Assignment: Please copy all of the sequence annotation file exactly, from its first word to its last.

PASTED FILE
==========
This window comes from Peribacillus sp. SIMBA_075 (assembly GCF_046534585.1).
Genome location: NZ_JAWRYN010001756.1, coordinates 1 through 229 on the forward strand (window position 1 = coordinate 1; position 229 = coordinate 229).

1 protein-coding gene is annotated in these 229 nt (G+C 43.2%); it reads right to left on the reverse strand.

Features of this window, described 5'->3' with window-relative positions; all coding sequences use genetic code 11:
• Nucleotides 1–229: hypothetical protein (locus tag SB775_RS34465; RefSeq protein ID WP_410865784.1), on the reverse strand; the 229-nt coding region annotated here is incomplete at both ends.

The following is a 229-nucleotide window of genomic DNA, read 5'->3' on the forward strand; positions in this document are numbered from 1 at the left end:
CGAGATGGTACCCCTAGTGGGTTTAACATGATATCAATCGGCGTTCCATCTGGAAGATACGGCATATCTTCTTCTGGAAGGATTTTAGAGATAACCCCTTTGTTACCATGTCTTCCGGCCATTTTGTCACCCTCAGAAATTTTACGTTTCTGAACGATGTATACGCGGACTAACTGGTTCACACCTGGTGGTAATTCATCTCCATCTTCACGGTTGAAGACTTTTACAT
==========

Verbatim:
This window comes from Peribacillus sp. SIMBA_075 (assembly GCF_046534585.1).
Genome location: NZ_JAWRYN010001756.1, coordinates 1 through 229 on the forward strand (window position 1 = coordinate 1; position 229 = coordinate 229).

1 protein-coding gene is annotated in these 229 nt (G+C 43.2%); it reads right to left on the reverse strand.

Features of this window, described 5'->3' with window-relative positions; all coding sequences use genetic code 11:
• Nucleotides 1–229: hypothetical protein (locus tag SB775_RS34465; RefSeq protein ID WP_410865784.1), on the reverse strand; the 229-nt coding region annotated here is incomplete at both ends.

The following is a 229-nucleotide window of genomic DNA, read 5'->3' on the forward strand; positions in this document are numbered from 1 at the left end:
CGAGATGGTACCCCTAGTGGGTTTAACATGATATCAATCGGCGTTCCATCTGGAAGATACGGCATATCTTCTTCTGGAAGGATTTTAGAGATAACCCCTTTGTTACCATGTCTTCCGGCCATTTTGTCACCCTCAGAAATTTTACGTTTCTGAACGATGTATACGCGGACTAACTGGTTCACACCTGGTGGTAATTCATCTCCATCTTCACGGTTGAAGACTTTTACAT